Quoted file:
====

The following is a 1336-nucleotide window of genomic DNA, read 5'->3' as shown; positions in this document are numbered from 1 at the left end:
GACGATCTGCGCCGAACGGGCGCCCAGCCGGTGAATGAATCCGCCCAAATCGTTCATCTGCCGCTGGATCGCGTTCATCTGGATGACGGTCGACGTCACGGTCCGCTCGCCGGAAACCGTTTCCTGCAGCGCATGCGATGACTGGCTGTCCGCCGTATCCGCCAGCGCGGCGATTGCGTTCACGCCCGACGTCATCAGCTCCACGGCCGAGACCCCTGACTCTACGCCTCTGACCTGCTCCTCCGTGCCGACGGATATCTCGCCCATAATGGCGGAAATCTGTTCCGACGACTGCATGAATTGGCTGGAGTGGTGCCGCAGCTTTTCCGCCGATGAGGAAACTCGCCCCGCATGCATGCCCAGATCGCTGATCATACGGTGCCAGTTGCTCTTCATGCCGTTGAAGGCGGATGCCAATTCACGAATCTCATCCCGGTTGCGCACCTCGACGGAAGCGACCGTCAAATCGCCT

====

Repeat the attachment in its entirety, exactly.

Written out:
The following is a 1336-nucleotide window of genomic DNA, read 5'->3' as shown; positions in this document are numbered from 1 at the left end:
GACGATCTGCGCCGAACGGGCGCCCAGCCGGTGAATGAATCCGCCCAAATCGTTCATCTGCCGCTGGATCGCGTTCATCTGGATGACGGTCGACGTCACGGTCCGCTCGCCGGAAACCGTTTCCTGCAGCGCATGCGATGACTGGCTGTCCGCCGTATCCGCCAGCGCGGCGATTGCGTTCACGCCCGACGTCATCAGCTCCACGGCCGAGACCCCTGACTCTACGCCTCTGACCTGCTCCTCCGTGCCGACGGATATCTCGCCCATAATGGCGGAAATCTGTTCCGACGACTGCATGAATTGGCTGGAGTGGTGCCGCAGCTTTTCCGCCGATGAGGAAACTCGCCCCGCATGCATGCCCAGATCGCTGATCATACGGTGCCAGTTGCTCTTCATGCCGTTGAAGGCGGATGCCAATTCACGAATCTCATCCCGGTTGCGCACCTCGACGGAAGCGACCGTCAAATCGCCT